Recently, we ran an article on the homeless and unaccompanied students of Navarre. We were shocked by the numbers right here in our hometown. Our children were in school barely a month and already almost 500 were identified as in need, and that number is only expected to go up.
As shocked as we were by the numbers, we weren’t shocked by the response of our community who have been calling and emailing us wanting to know “what can I do?”
Children are struggling in ways many of us can’t even imagine. They are living in motels and cars. Picture doing algebra homework on the dashboard of your mom’s sedan or a book report without a home computer. So guys, here is what you can do.
One group, Women in Santa Rosa, has taken a huge step for these children. In the county 10 to 15 homeless students will graduate and go on to college and other secondary education programs. And they will need laptops.
Women in Santa Rosa has begun collecting $100 donations to help the Santa Rosa Education Foundation provide new laptops to these students so they can work toward a better future. They have had 36 pledges in the first day of collecting donations.
Another step is eliminating the stigma. It is easy to look at a homeless adult and see a lazy bum. It’s much harder to hear the story of how they got there. It’s harder to put yourself in the shoes of a parent who is terrified of losing custody of their children because they got too sick to work for three weeks and lost their house. It’s harder to acknowledge that sometimes the America Dream and “pick yourself up by your boot straps” mentality leaves people behind.
But that is the reality these children live with. Beyond a shift in attitude, there are simple things you can do. The school district has a benevolence fund for these children. Donate to it.
They need the basic care items and school supplies any other child does. Go out and buy them.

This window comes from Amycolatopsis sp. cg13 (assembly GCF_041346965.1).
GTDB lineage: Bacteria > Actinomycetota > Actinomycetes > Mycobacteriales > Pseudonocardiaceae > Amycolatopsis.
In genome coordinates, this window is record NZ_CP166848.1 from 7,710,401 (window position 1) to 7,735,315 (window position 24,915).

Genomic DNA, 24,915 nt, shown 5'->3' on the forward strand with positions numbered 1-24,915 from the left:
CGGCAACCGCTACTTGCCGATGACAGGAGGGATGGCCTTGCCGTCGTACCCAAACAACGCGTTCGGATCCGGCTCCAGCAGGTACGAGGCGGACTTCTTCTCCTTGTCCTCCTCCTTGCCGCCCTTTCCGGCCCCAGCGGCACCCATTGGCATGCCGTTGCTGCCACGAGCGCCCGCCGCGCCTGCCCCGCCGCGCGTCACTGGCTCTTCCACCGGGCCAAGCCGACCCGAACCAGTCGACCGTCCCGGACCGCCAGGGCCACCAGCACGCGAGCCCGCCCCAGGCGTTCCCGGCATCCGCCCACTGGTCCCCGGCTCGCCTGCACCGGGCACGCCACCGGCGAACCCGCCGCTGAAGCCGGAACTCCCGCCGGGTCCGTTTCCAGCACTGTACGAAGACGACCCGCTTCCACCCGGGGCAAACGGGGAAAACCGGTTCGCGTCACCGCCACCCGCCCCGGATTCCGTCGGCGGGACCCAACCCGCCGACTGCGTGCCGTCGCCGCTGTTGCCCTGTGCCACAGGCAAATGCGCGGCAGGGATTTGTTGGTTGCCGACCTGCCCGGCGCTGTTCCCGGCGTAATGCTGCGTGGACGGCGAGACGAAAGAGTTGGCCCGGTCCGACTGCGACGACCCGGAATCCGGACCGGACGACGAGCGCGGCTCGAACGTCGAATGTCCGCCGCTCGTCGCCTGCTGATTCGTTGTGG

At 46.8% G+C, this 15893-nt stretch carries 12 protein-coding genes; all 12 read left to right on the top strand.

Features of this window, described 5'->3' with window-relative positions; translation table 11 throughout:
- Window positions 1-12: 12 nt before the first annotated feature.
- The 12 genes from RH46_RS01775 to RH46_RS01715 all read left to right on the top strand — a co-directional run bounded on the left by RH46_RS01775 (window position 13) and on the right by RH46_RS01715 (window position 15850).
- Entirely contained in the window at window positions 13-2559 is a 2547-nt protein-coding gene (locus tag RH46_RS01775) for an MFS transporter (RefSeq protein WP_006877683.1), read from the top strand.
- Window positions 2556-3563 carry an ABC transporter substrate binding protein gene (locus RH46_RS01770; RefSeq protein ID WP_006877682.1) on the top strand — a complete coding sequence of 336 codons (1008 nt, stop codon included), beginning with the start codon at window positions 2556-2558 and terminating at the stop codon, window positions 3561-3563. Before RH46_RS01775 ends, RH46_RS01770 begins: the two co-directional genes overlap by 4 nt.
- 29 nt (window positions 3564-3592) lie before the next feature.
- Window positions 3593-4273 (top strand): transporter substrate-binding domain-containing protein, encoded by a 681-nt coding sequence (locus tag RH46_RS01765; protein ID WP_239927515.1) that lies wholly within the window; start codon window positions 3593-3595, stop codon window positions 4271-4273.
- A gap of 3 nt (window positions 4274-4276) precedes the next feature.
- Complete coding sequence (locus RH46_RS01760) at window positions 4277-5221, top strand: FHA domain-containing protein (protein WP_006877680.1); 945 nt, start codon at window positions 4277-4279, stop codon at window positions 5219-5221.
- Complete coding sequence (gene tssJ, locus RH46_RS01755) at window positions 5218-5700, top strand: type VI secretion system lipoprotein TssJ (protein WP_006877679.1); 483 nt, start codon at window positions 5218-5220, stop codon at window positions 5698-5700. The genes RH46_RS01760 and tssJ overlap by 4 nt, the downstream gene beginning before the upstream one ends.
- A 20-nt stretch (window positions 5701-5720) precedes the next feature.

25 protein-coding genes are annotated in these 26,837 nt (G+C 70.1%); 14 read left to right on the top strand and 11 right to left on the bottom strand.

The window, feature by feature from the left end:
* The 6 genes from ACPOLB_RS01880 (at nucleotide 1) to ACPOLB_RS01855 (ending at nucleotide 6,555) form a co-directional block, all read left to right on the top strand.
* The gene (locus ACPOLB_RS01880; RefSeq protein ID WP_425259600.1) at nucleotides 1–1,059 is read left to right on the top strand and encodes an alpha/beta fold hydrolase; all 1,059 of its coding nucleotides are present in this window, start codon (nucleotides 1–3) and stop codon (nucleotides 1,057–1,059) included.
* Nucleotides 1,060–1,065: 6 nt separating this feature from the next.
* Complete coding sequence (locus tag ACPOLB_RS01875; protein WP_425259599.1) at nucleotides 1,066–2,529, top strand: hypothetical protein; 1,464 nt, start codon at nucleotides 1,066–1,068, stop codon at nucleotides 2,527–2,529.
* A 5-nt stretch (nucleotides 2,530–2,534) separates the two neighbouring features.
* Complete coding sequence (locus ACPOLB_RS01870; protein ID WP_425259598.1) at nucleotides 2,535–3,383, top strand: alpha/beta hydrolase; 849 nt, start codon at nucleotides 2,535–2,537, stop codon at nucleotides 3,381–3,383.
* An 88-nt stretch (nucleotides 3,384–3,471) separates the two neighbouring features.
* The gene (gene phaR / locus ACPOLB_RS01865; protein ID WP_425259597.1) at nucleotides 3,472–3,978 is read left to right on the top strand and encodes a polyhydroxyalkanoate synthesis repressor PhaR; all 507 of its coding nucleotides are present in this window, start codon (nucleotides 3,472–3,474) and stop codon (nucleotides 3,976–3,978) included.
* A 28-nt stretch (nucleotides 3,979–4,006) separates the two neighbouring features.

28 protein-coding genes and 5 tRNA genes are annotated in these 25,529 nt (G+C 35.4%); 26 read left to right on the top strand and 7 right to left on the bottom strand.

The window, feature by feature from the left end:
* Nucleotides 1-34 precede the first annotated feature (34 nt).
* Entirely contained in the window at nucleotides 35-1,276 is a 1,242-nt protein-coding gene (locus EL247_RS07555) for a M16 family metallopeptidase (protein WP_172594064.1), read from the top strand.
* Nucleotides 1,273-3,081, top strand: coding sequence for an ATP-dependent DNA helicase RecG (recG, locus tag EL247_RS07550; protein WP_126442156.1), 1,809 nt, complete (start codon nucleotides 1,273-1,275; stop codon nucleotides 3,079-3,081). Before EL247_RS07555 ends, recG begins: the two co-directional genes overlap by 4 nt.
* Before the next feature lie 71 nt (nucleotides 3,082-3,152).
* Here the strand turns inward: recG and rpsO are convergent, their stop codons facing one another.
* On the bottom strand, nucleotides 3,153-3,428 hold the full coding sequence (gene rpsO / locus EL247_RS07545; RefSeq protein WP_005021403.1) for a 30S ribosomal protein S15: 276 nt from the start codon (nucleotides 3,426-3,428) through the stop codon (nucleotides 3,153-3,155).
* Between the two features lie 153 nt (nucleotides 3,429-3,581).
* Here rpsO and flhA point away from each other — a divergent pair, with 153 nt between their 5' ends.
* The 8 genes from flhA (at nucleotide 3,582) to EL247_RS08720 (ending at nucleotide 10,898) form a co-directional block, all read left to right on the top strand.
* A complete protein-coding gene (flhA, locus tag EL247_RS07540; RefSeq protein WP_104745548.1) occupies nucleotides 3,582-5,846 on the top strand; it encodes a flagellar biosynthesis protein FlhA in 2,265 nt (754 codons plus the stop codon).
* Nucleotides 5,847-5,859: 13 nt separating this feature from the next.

New items like socks and underwear, deodorant, laundry soap, feminine hygiene products and toiletries can make a huge impact.
Any of these donations should be addressed to the Santa Rosa Education Foundation, 5086 Canal Street Milton, Fla. Checks for laptops should be written to attention Homeless Laptop Program.
On a much larger scale, what we really need is transitional housing. When we spoke to Karen Barber, Ph.D., the school’s Director of Federal Programs, she lamented that she had nowhere to send these families here in Navarre.
Why? We have so much to offer, but we do not have a single home to take these people off the street and turn their lives around. We pray that a church or nonprofit will step up and make this happen. Programs like Family Promise, which offers temporary housing and coaching for these families, might spread to our area if the right person with the right resources steps up and calls them (their number is 850-623-5300).
And we need transportation programs. Many problems for those in need could be solved with reliable public transportation. Aged-out foster children could get to school and jobs. Homeless and low-income families could find new employment, travel to employment and find better employment with a reliable ride to work.
This is where we as voters have immeasurable power. You may believe you do not have the power to make these things happen, but you do. Write or call your county commissioner (850-983-1877) and your school board member (850-983-5000). Make it their problem. They need your support to stay in their office, so tell them what you want, what our children need.
And keep your eyes open. These children are all ages, genders, races, religions and backgrounds. The only thing that makes them all the same is the struggle they face. Ask when something does not seem right and use the interventional ideas above to provide assistance to our homeless children. Call 850-983-5237 to refer these children for services through the school district.
Yes, there is a problem, but this community is the solution.